Health & Wellness by Dr. Spencer Scoville, DO

Vegetables‘Health and Wellness’

What can we do to improve our health & wellness? I think this is a great question for the New Year or any time of the year. We spend the majority of our time focused on work, family, church and community responsibilities. We get our kids to school and all their activities. We race to the Doctor when we are sick. We try to lose weight when our pant size increases or exercise a little when we see our muscles sag. Many of us don’t spend a lot of time thinking about our health or wellness until we are in deeply in need of it.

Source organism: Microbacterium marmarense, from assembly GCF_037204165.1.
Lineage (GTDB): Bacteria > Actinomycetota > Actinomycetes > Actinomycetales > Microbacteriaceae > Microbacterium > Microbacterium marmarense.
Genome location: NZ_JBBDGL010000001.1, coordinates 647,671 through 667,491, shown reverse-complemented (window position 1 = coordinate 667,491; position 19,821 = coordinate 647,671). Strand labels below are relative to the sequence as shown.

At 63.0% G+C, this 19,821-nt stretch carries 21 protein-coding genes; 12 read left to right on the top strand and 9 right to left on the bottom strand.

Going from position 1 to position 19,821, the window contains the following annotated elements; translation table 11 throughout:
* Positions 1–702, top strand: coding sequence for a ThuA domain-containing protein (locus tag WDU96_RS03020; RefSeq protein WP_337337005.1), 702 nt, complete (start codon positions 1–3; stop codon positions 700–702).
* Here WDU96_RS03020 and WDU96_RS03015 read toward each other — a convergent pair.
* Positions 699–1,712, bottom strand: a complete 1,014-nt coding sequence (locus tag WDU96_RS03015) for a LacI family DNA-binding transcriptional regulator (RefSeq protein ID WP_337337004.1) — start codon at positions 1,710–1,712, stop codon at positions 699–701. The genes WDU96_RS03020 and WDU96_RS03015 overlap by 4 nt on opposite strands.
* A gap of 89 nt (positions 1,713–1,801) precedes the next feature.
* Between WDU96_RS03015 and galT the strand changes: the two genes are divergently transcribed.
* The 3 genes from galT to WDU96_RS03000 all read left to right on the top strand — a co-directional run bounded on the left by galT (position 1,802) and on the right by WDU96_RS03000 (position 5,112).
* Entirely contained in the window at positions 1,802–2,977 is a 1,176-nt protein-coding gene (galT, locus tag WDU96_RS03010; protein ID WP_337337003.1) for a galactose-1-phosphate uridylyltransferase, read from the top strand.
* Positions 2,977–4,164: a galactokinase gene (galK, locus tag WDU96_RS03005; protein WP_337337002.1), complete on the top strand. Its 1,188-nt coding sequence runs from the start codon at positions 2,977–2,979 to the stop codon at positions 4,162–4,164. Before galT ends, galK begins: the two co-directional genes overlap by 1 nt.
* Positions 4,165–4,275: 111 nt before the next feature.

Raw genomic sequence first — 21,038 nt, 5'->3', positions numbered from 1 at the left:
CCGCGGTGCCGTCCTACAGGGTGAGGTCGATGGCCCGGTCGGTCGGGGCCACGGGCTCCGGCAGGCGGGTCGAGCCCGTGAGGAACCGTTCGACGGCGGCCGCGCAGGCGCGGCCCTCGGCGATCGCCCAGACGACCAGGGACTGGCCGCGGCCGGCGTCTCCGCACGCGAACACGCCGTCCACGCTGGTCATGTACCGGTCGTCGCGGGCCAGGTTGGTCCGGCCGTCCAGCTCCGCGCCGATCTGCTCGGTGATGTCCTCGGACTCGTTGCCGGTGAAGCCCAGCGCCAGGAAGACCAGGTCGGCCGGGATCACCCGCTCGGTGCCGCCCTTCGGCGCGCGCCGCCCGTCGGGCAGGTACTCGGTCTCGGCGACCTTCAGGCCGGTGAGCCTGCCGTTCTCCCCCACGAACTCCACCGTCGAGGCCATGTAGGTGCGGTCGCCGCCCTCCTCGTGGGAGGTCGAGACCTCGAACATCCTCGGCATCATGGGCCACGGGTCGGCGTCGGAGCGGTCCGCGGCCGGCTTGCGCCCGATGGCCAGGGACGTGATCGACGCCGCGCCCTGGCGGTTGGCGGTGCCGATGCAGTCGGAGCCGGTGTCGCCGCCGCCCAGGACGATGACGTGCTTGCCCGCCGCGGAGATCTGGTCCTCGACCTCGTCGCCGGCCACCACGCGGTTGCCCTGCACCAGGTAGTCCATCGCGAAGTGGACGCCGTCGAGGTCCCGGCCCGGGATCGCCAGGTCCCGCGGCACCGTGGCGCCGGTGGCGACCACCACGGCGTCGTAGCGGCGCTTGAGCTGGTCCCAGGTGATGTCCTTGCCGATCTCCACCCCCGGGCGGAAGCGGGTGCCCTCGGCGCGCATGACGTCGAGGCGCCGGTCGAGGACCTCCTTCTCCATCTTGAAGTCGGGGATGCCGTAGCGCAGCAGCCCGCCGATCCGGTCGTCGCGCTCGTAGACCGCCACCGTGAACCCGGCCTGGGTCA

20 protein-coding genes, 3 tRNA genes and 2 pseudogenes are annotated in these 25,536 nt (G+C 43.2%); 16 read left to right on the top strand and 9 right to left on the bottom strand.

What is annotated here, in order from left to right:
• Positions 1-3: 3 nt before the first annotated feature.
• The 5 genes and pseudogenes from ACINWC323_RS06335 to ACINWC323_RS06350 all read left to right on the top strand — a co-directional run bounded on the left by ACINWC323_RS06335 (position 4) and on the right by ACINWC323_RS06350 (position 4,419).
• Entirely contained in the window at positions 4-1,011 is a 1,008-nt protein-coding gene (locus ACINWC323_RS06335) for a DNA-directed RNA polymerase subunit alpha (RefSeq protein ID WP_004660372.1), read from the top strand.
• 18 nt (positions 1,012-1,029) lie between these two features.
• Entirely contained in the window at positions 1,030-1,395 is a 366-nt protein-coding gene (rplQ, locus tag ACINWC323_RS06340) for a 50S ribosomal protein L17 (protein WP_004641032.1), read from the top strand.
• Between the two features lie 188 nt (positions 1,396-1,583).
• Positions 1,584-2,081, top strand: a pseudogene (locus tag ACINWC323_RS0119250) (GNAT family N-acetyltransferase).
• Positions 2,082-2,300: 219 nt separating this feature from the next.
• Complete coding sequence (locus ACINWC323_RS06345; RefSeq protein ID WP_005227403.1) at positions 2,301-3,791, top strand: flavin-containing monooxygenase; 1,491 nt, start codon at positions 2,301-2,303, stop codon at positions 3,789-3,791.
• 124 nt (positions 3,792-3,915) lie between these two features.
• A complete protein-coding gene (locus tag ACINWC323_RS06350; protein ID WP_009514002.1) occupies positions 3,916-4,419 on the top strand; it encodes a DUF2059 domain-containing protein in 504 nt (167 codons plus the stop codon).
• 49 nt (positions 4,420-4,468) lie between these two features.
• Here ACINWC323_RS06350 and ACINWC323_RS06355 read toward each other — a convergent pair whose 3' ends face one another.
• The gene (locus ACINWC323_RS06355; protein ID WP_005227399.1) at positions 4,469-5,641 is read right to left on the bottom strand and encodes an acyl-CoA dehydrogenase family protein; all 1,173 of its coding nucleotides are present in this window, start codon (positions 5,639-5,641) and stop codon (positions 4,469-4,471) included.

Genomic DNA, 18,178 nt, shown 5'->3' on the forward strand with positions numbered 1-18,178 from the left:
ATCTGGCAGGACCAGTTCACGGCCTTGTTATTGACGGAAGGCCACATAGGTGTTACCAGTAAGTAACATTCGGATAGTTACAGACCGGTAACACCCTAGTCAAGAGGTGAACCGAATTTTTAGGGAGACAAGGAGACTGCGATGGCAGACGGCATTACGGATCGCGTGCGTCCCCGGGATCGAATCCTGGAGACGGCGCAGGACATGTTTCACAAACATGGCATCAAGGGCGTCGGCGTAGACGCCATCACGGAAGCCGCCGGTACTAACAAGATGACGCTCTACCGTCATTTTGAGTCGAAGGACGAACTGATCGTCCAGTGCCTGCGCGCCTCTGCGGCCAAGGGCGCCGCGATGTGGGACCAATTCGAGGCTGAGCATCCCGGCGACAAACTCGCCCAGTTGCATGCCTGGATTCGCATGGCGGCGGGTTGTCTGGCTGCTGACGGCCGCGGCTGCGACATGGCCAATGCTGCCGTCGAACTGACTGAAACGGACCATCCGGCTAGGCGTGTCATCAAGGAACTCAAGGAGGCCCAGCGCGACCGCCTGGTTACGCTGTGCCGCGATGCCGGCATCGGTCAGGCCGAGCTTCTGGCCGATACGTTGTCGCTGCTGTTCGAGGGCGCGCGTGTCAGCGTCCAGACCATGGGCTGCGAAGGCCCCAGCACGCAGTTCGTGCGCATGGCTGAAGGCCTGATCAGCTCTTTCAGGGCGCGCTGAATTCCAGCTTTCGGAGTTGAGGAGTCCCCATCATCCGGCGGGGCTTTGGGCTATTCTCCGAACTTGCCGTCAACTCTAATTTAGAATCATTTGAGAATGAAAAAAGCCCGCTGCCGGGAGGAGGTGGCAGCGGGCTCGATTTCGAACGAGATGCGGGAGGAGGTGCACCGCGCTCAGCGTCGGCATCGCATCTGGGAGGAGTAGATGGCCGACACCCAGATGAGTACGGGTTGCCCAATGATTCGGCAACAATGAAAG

I think it is useful for each of us to spend a little time defining what health and wellness is to ourselves. Benjamin Franklin in his early autobiography tracked qualities that he felt needed improvement. If we do not define what we want in our health, I see it difficult for us to achieve the health goals we desire.

I define health or life as movement. Think of the things you enjoy doing. Even if it is going to the movies, it is much easier to enjoy them if you are able to move yourself to get there. I love to run. I have a goal of being that 90 year old guy out running. I am almost 40 and already have quite a bit of gray hair—so I am already “that old guy” when I am running. I want to do everything I can to maintain my health or ability to move and do the things I love as I age.